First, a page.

Guide a wandering muse on a transcendental search for inspiration.
Explore the liminal space between imagination and realization.
Discover lost stories in hidden places.
As the (rather infamous) year nears a close, we're past due for a Totem Teller update. Such a neglected DevLog. Sad! Since it's been a while, this update will summarize stuff we've achieved since last the log and where we're generally at. A lot of words, as it's partly a catharsis.
Let's dive in!
We set an internal milestone for pre-alpha demo build early in 2017. I chose to situate it in our cavern area as a test of discipline - it's probably the most boring, constrictive structural stuff to work with. This area, by design, is also not as inherently open as others.
Previously, I'd only built smaller sections of more open areas. Working on the cavern helped me decide a lot about our game flow. Things like interaction density, pathfinding all demanded resolution. Per usual, I arrived at an ideal conclusion after doing it every other way first :)
even the undecorated cavern structure can be pleasantly vivid
For now, I've left the cavern a bit of a mess to focus elsewhere. Regardless, that work served to set some goals for all future level design.
We now have almost our entire interaction + events system in place. This covers most cases for stuff that happens when things get poked in various ways (aka gameplay). Events will expand continually, but for first complete pass on these systems it's pretty comprehensive. Fun to play with too.
Implementing this is a huge deal, as about 80% of our game mechanics begin with them. It also helped a lot with the writing tasks, as story is written differently depending on methods of delivery.
The work also encapsulates puzzle-building; though I really hate saying 'puzzles' as it's (another) very subjective term. We're not a puzzles-for-the-sake-of-gating-player game, either. We prefer they exist to support world or story design primarily.
For console platforms (and personal preference for controller), we redesigned our control scheme. This had some unexpected yet positive effects for observation and interaction generally. We support responsive switching between controller or mouse/kb.
With all the shader driven glitchy FX at our disposal, visual possibilities are pretty much infinite. Apart from stylization, glitched visuals are intended to support gameplay in specific ways: pathfinding, interaction, feedback for particular events and so on.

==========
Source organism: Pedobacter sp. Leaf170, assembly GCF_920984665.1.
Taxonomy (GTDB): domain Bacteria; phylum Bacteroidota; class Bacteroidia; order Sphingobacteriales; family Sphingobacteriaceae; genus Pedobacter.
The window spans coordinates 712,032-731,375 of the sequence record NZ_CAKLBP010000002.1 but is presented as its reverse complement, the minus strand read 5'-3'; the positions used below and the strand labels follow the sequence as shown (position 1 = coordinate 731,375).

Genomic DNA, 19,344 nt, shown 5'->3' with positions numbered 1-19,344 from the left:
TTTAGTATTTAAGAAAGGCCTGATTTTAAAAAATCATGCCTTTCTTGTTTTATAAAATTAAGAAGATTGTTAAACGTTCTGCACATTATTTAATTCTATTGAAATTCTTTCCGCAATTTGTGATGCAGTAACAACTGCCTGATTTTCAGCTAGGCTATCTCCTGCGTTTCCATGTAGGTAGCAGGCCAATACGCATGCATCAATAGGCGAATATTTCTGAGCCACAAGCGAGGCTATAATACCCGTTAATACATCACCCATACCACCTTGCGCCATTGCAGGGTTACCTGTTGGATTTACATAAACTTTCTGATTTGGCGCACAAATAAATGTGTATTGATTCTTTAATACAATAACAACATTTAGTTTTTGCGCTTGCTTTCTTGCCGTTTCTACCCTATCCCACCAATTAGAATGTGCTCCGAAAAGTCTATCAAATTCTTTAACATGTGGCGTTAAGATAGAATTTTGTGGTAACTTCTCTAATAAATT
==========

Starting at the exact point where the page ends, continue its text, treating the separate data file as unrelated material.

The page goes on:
There has to be a degree of organization in that apparent chaos. It really helped us to set some further definition/constraints based on what the glitch FX are communicating.
We purposely held off on finalizing any character design (Teller included) as long as possible, to nail down world art style and some key story details. We managed that, so I went back and redesigned the Teller a bit.
We're pushing final character art/animation pass until later in development, so it'll still be a while before new Teller and other characters start being shown fully (some probably not at all), but it was an important step.
This is where my main focus continues currently. I don't like diving to deep on writing style while I'm in the midst of it. It's even more abstract a topic than the rest of this stuff :)
I've written an embarrassing amount over the year and thrown away almost all of it a few times over. Now, I'm starting to keep things and actually *use them in the game*. It's big! :D
When delivering major narrative (with branching choices) via Dialogue UI, we really wanted to capture the simple elegance of a picture storybook. We replaced our existing Dialogue UI with one precisely tuned to emulate that storybook form.
This goal also helped me to be more succinct in my writing -- a good thing for player, visuals and our schedule. Well, except for the vast number of unique "illustration style" shot setups...
This year, our composer & sound designer (Kian How) has been refining a thematic piece for the game. It finally reached a point where we can share a bit of it. This piece may not be featured as is, it's more a tonal nucleus. We think it captures the sense of solitary exploration amidst broken beauty quite well.
We'll soon have some further music in game, alongside some initial sfx. We're working on some tools to apply various types of real-time aural distortion to complement our visual glitching.
We've been working on the game for a year now, and we're more excited than ever to continue.
That enduring enthusiasm is the most important achievement of the year, I think.
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